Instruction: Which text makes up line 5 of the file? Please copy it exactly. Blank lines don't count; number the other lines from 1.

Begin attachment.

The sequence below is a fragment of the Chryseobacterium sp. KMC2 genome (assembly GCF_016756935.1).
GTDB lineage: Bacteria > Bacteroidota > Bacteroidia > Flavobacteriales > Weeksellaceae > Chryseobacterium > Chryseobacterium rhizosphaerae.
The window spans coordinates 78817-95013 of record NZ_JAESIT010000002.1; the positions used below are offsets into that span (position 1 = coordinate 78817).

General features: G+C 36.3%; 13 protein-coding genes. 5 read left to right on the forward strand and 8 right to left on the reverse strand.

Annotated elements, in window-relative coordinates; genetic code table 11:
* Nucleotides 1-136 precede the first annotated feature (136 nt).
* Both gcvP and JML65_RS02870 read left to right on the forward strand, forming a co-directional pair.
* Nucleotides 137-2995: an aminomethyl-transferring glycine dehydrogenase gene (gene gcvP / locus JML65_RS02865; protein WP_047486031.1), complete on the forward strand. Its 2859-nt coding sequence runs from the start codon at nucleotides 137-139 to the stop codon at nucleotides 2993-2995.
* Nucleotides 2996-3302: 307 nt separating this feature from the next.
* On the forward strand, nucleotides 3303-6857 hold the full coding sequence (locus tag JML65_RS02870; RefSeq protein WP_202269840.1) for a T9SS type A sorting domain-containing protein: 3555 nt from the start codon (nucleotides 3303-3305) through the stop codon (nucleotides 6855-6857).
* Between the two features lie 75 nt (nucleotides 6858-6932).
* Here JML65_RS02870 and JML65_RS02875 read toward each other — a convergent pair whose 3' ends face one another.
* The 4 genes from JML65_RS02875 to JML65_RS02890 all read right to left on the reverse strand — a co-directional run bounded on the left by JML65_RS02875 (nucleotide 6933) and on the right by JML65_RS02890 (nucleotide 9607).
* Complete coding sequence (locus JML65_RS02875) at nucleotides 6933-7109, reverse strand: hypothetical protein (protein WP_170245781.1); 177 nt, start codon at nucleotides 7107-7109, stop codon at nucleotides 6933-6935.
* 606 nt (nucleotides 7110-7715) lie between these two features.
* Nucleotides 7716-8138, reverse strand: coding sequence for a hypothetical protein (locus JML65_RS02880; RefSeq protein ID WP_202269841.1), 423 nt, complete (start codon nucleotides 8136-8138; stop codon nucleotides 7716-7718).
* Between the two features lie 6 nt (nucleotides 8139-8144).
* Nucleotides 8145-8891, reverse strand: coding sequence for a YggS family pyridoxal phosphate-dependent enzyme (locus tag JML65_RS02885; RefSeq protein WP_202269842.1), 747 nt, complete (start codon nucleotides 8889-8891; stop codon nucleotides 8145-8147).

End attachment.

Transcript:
Annotated elements, in window-relative coordinates; genetic code table 11: